Enbridge reports Straits crossing support issue on Line 5 to State of Michigan
June 20, 2020
UPDATE: June 22, 2020, 2 p.m. ET
Enbridge understands the importance of the Great Lakes to the State and shares the Governor’s and Michiganders’ desires to protect these precious waters, the environment and the people who use the water.
We have been working very closely with our safety regulator, the Pipeline and Hazardous Materials Safety Administration (PHMSA), to ensure that PHMSA is informed and in a position to assess the safety of the dual Line 5 Straits pipelines.
This includes informing PHMSA of our completion of the Remote Operated Vehicle (ROV) inspections of the west leg of the Straits pipelines, which confirmed that the west leg did not exhibit any support anchor damage. The pipeline was also determined to be free from any sign of mechanical damage and safe to operate. After verifying the safe operating condition of the west leg, we discussed with PHMSA our plan to resume normal operations on that line and PHMSA had no objections to this plan.
PHMSA requested that applicable public officials in the area be notified and that the resumption of normal operations on the west leg occur during daylight hours with onsite monitoring for any unexpected developments. We complied with these requests before resuming operation of the west leg Saturday afternoon with monitoring vessels on the water.
With respect to the east leg, Enbridge has completed an engineering analysis of the forces applied to the anchor support, and an evaluation of the entire east pipeline for any potential damage. ROV inspections of the remainder of the east leg have confirmed no damage to the remaining screw anchors and the pipeline itself. To assure transparency and efficiency, we have provided this assessment and an assessment of the west leg to both PHMSA and the State of Michigan. We will continue to provide the State all the information we provide to PHMSA on this matter.
Enbridge leadership and subject matter experts have provided update briefings to the State, and Enbridge CEO Al Monaco has offered to meet with the Governor at any time.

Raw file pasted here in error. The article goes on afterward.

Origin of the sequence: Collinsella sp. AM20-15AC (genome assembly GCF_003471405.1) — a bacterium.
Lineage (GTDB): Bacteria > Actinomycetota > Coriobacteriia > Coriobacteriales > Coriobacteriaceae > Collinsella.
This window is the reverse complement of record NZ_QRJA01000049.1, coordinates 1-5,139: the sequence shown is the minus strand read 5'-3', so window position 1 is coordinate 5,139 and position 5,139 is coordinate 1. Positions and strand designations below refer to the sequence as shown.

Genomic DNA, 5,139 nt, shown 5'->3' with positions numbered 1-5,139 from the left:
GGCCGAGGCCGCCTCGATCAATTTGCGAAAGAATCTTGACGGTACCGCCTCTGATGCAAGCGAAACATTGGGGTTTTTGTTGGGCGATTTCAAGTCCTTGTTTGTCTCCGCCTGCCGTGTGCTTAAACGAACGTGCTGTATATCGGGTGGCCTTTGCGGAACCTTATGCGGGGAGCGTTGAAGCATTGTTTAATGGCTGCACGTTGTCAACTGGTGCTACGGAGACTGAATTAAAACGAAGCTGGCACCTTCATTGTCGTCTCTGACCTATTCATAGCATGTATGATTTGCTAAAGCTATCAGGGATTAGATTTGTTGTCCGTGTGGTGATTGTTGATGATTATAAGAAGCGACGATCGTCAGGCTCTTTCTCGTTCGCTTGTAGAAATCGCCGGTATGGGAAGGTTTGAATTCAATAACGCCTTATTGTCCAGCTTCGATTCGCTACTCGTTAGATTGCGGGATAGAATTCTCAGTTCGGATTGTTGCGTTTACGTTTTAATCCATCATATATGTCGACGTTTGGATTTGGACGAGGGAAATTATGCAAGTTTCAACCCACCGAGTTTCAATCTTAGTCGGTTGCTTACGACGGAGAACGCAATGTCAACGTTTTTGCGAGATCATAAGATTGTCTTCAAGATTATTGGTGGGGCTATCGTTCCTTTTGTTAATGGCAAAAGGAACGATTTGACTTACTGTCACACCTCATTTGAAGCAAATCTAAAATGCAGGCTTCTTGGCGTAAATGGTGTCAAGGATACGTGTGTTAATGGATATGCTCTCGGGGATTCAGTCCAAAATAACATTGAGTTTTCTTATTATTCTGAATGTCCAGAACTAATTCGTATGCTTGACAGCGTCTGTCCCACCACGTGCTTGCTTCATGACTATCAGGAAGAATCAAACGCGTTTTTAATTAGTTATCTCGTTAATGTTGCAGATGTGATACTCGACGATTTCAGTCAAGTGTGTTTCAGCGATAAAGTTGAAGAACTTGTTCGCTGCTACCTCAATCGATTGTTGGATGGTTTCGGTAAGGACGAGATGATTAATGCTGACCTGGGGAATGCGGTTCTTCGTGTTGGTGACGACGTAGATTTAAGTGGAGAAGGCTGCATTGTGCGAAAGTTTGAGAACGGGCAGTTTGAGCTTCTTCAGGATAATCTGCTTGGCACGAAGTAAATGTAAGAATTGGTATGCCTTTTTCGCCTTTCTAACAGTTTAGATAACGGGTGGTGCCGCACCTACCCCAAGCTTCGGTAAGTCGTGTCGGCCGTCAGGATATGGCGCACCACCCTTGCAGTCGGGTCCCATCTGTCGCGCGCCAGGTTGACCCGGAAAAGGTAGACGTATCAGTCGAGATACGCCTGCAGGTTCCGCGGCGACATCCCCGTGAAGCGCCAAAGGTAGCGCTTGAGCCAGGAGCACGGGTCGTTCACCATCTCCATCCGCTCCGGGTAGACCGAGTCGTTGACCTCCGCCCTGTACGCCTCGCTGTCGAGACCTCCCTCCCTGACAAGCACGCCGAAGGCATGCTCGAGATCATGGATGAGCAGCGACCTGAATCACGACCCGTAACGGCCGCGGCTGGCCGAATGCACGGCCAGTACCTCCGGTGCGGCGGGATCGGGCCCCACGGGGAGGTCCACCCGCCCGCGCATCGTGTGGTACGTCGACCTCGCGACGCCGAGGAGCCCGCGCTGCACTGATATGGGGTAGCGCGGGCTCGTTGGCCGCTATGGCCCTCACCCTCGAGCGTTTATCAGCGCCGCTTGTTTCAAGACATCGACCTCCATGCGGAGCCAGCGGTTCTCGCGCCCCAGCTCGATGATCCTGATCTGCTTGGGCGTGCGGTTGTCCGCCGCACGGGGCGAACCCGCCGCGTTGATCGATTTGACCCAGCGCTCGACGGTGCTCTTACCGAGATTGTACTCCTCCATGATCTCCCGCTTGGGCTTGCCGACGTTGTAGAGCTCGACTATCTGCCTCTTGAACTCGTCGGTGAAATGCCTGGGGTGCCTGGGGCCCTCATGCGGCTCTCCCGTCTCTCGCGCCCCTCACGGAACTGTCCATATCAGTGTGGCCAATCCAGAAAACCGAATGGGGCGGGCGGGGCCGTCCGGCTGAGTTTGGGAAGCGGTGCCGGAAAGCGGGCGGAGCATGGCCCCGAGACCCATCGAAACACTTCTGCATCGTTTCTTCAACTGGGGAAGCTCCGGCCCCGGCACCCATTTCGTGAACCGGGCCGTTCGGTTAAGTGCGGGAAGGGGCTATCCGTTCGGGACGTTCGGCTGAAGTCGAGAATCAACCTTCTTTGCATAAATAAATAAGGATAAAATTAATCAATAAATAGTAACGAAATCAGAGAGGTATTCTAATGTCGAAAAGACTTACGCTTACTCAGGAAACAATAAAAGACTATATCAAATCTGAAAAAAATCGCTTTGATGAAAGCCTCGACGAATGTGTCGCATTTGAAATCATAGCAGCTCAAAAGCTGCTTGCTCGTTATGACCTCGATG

Enbridge will not resume operation on the east leg without further discussion with the State of Michigan and approval from PHMSA.
UPDATE: June 20, 2020, 2:20 p.m. ET
Enbridge on Friday, June 19, 2020, completed its Remote Operated Vehicle (ROV) inspection of the west leg of Line 5 in the Straits and confirmed there are no issues or damage to the anchor structures or pipeline on the west leg.
Line 5 in the Straits consists of two 20-inch pipelines, an east leg and a west leg, running parallel to each other for the 4.5 miles across the lakebed.
The issue with the screw anchor assembly observed on Thursday is isolated to the east leg which we will continue to investigate and evaluate over the weekend.
As we have verified that the west leg is not affected, we resumed normal operations on that line today at approximately 2 p.m. Eastern Time. The east leg will remain shut down. Our federal regulator, PHMSA, has no objections to this plan.
Earlier today, Enbridge CEO Al Monaco responded to Governor Whitmer and confirmed that Enbridge is committed to sharing what is learned about the incident with the screw anchor assembly on the east leg with PHMSA and the State of Michigan.
June 20, 2020, 11:30 a.m. ET
As part of Enbridge’s seasonal maintenance work on Line 5 in the Straits we have discovered a screw anchor support that has shifted from its original position. This is an issue affecting that anchor support and not the pipeline itself.
The support, installed in 2018, is on the east leg of the pipeline. We immediately shut down the Line as a precaution and are inspecting the area with divers and the entire pipeline with remotely operated vehicles.
We were transparent in notifying the State of Michigan and our federal regulator PHMSA on Thursday, the same day we discovered the damage to the screw anchor support assembly.
We will be providing the information the Governor has requested.